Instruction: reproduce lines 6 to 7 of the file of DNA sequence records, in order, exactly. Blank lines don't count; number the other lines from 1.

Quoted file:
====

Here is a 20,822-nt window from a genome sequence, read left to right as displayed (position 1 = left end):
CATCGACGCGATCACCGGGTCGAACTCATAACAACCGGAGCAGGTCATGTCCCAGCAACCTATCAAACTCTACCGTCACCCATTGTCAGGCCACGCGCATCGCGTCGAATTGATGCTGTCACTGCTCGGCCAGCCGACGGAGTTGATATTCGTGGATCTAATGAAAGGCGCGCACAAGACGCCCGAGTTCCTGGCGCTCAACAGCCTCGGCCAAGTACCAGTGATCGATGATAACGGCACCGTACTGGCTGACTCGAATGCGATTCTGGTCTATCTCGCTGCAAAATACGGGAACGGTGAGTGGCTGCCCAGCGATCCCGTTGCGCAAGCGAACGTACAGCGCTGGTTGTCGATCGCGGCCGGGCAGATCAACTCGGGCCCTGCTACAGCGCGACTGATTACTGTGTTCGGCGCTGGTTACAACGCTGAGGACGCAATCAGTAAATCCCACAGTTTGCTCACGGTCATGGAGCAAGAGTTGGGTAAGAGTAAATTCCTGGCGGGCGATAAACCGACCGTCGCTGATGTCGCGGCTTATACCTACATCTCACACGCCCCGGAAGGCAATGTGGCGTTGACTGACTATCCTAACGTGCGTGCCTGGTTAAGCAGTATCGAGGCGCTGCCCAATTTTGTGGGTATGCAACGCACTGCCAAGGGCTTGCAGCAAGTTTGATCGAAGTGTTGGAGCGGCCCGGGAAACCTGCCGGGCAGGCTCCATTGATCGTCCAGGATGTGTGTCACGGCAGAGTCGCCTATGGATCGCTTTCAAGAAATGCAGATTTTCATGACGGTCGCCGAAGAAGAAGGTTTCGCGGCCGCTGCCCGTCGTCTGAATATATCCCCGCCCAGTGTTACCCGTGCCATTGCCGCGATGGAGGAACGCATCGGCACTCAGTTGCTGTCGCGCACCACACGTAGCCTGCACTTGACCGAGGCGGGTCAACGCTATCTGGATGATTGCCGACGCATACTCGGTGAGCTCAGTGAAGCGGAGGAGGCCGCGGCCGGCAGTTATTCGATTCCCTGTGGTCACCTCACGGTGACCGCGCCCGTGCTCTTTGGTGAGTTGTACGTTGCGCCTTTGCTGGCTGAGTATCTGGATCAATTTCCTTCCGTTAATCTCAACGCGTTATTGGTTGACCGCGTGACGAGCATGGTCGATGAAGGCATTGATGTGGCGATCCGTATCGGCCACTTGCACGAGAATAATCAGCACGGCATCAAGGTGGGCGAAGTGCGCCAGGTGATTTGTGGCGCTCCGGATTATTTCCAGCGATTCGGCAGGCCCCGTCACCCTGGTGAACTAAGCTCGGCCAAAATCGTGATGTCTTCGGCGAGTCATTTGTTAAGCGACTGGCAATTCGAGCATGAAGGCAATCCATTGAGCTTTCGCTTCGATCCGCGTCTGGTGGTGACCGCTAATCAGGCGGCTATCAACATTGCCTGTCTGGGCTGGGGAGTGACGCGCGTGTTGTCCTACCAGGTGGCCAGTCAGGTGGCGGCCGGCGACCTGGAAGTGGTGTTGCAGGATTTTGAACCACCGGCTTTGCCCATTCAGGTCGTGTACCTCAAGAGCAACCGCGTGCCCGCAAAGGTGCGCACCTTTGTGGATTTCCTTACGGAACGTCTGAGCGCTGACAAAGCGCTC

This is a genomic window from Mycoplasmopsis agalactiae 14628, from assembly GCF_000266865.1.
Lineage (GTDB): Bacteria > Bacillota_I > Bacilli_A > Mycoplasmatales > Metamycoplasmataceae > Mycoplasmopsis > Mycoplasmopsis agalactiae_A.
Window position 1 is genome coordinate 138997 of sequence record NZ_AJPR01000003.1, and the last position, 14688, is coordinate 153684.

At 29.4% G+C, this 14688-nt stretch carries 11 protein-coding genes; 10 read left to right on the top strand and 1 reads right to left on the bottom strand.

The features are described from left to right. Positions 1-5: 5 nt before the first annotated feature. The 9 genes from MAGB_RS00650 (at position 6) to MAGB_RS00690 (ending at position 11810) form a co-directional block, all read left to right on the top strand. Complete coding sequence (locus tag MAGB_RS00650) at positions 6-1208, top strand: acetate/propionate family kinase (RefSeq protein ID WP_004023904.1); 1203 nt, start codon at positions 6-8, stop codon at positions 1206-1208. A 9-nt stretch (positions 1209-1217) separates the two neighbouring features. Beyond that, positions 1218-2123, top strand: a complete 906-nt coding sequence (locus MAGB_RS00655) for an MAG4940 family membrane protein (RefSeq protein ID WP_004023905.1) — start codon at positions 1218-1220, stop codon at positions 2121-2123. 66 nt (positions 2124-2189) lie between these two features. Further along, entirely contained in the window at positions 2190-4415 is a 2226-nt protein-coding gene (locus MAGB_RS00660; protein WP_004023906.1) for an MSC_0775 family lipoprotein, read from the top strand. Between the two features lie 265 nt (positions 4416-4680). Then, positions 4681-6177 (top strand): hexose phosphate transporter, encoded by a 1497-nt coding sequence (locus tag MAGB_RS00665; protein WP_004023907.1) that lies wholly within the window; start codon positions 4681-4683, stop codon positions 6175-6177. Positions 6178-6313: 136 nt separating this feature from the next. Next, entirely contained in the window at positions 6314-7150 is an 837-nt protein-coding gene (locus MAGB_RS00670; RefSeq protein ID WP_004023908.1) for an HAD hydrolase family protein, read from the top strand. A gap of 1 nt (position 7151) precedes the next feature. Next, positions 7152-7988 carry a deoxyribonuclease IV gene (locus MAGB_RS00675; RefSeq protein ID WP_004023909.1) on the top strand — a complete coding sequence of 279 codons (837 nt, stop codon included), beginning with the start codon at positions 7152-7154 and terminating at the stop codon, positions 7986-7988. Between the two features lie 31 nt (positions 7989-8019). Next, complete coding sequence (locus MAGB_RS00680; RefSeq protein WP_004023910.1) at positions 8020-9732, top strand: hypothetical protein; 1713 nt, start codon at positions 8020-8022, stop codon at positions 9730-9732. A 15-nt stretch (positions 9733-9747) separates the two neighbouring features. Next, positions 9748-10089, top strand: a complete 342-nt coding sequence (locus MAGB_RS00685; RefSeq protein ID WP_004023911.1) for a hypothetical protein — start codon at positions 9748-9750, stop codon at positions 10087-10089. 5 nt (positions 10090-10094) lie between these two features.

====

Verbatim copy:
At 29.4% G+C, this 14688-nt stretch carries 11 protein-coding genes; 10 read left to right on the top strand and 1 reads right to left on the bottom strand.

The features are described from left to right. Positions 1-5: 5 nt before the first annotated feature. The 9 genes from MAGB_RS00650 (at position 6) to MAGB_RS00690 (ending at position 11810) form a co-directional block, all read left to right on the top strand. Complete coding sequence (locus tag MAGB_RS00650) at positions 6-1208, top strand: acetate/propionate family kinase (RefSeq protein ID WP_004023904.1); 1203 nt, start codon at positions 6-8, stop codon at positions 1206-1208. A 9-nt stretch (positions 1209-1217) separates the two neighbouring features. Beyond that, positions 1218-2123, top strand: a complete 906-nt coding sequence (locus MAGB_RS00655) for an MAG4940 family membrane protein (RefSeq protein ID WP_004023905.1) — start codon at positions 1218-1220, stop codon at positions 2121-2123. 66 nt (positions 2124-2189) lie between these two features. Further along, entirely contained in the window at positions 2190-4415 is a 2226-nt protein-coding gene (locus MAGB_RS00660; protein WP_004023906.1) for an MSC_0775 family lipoprotein, read from the top strand. Between the two features lie 265 nt (positions 4416-4680). Then, positions 4681-6177 (top strand): hexose phosphate transporter, encoded by a 1497-nt coding sequence (locus tag MAGB_RS00665; protein WP_004023907.1) that lies wholly within the window; start codon positions 4681-4683, stop codon positions 6175-6177. Positions 6178-6313: 136 nt separating this feature from the next. Next, entirely contained in the window at positions 6314-7150 is an 837-nt protein-coding gene (locus MAGB_RS00670; RefSeq protein ID WP_004023908.1) for an HAD hydrolase family protein, read from the top strand. A gap of 1 nt (position 7151) precedes the next feature. Next, positions 7152-7988 carry a deoxyribonuclease IV gene (locus MAGB_RS00675; RefSeq protein ID WP_004023909.1) on the top strand — a complete coding sequence of 279 codons (837 nt, stop codon included), beginning with the start codon at positions 7152-7154 and terminating at the stop codon, positions 7986-7988. Between the two features lie 31 nt (positions 7989-8019). Next, complete coding sequence (locus MAGB_RS00680; RefSeq protein WP_004023910.1) at positions 8020-9732, top strand: hypothetical protein; 1713 nt, start codon at positions 8020-8022, stop codon at positions 9730-9732. A 15-nt stretch (positions 9733-9747) separates the two neighbouring features. Next, positions 9748-10089, top strand: a complete 342-nt coding sequence (locus MAGB_RS00685; RefSeq protein ID WP_004023911.1) for a hypothetical protein — start codon at positions 9748-9750, stop codon at positions 10087-10089. 5 nt (positions 10090-10094) lie between these two features.